FAMILY GROUP DECISION MAKING:
AFTER THE CONFERENCE
PROGRESS IN RESOLVING VIOLENCE
AND PROMOTING WELL-BEING
Joan Pennell & Gale Burford
School of Social Work
Memorial University of Newfoundland
St. John's, Newfoundland
Canada A1C 5S7
For Further Information Please Contact
the Investigators at:
THE EMPLOYABILITY AND SOCIAL PARTNERSHIPS DIVISION
OF HUMAN RESOURCES DEVELOPMENT CANADA
IS PLEASED TO HAVE PROVIDED FINANCIAL SUPPORT AND CONSULTATION TO THIS PROJECT.
THE VIEWS EXPRESSED IN THIS PUBLICATION DO NOT NECESSARILY REFLECT THOSE OF
HUMAN RESOURCES DEVELOPMENT CANADA.
In situations of family violence, Family Group Decision Making is about building partnerships among family, community, and government:
At a family group conference, the family in which the abuse or neglect was taking place came together with their relatives, friends, and other close supports to make a plan for resolving these concerns.
"The family are all much closer now. [My daughter] knows that everyone is here for support in any way she needs. She is also very open now and talks about everything no more secrets."
Before the plan went into effect, it had to be approved by the referring authority such as child welfare or parole.
"It fits well with protection work. It gives the family more ownership. . . . For [the worker], it is the same level of work but without the family's commitment to the plan . . . it wouldn't work to have the child at home."
"The project is aimed toward the philosophy of the community taking responsibility for itself. . . . I would recommend this model in any small community who distrust outside agencies.
"We need to link child welfare and youth justice with the abuse of others in the family. . . Family group conferencing can serve the whole family."
This study evaluated the outcomes from the implementation study in which:
The implementation study was funded through Family Violence Initiatives (Health, Justice, and Solicitor General of Canada) and co-sponsored in Nain by the Labrador Inuit Health Commission.
In the one-to-two-year period after conferencing ceased, this outcome study evaluated:
Progress through interviews with one-quarter (115) of the conference participants;
Abuse/neglect through child protection and police file reviews of all 32 families, comparison with files of 31 other child protection families, and interviews with representatives from half (16) of the families; and
Well-being through measuring for project, community, and child protection groups:
In addition, community consultations were held with 31 individuals.
|MAJOR FINDINGS||POLICY/PROGRAM IMPLICATIONS|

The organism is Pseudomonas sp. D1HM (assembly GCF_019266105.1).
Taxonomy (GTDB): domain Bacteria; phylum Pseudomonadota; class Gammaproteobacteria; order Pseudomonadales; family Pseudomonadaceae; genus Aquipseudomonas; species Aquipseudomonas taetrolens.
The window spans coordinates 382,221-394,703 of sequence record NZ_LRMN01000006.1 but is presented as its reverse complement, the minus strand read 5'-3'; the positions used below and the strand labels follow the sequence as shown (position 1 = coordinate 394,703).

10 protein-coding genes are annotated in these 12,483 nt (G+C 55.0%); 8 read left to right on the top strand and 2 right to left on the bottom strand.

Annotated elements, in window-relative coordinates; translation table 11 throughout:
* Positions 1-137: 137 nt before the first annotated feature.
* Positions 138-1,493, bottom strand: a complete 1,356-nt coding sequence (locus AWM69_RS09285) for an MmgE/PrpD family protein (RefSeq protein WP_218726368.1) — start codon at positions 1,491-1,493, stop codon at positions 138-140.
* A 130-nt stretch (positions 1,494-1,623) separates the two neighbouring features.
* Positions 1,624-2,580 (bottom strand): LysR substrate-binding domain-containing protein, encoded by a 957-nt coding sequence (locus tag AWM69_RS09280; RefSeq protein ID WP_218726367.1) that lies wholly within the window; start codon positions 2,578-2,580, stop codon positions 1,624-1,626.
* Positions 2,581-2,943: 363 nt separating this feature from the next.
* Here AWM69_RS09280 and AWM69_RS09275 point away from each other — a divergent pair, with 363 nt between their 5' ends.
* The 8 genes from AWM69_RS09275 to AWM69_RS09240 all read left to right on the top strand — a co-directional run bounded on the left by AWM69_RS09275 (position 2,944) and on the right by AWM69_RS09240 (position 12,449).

The majority of interviewees reported that the families were "better off" because it:
"I get treated better and I feel more content.
Dissatisfaction was voiced when:
Nevertheless, progress was reported:
Overall, family group families showed:
In contrast, child welfare families who did not have a family group conference, changed overall in a negative direction on these same indicators.
The project was least successful in stopping:
Nevertheless, in the majority of families, events indicating child abuse/neglect and adult abuse (e.g., family member having to leave home) declined.
Family groups tend to generate plans that preserve or reunify family. These plans for the most part appear to safeguard children.
Before and after the conference, the project children lagged behind other children in their community.
Nevertheless, most project children with pre- and post-assessments made positive gains in their development.
Social Supports Extended
After the conference, project adults and young people disconnected from some non-supportive relatives and firmed up supportive connections with other family and professionals.
"I am much closer to my mother now, and she helps me out a lot. . . . She babysits regularly and helps me clean up. . . . When we first had the family group conference, Mom and I weren't even talking."
Ways to enhance outcomes are to:
"The funding for visits with the kids is great. I can take them out now and have some fun with them."
Family group decision making facilitates
"My husband's after smartening up. He wants to go back to school. His temper is a lot better. He's calmer.
To address children's and young people's abuse against their mothers, however, requires even greater levels of cooperation than is usually found among youth corrections, child protection, police, judges, and family.
Family group decision making helps families and communities take responsibility for finding culturally relevant and sustainable solutions for family violence and child neglect.
Conferencing increases protective services' knowledge of families, helps them work better with family and extended family, and reduces the need for emergency visits and apprehensions.
"[The mother] still drinks but her family is more involved, and they report more to child welfare." Child Protection Worker, 1 ½ years after the conference
"The mother brought forward a charge [to the police] against the sexual offender of her child. In the past she would not have . . . reported abuse against her child."
Once the abuse and/or neglect are removed, children's protection tends to remove their services. To foster full development, agency services or community supports need to remain in place.
"I closed the case. . . . The family wasn't posing any concerns for child welfare. The only thing unmet in the plan was the tutoring for the youngest son."
Child protection workers no longer need to see themselves as bearing sole responsibility and can instead work in partnership.
Government wanted me to monitor [individuals], while with family group decision making I [had] a different role from monitoring individuals to monitoring how family worked together.
The model is: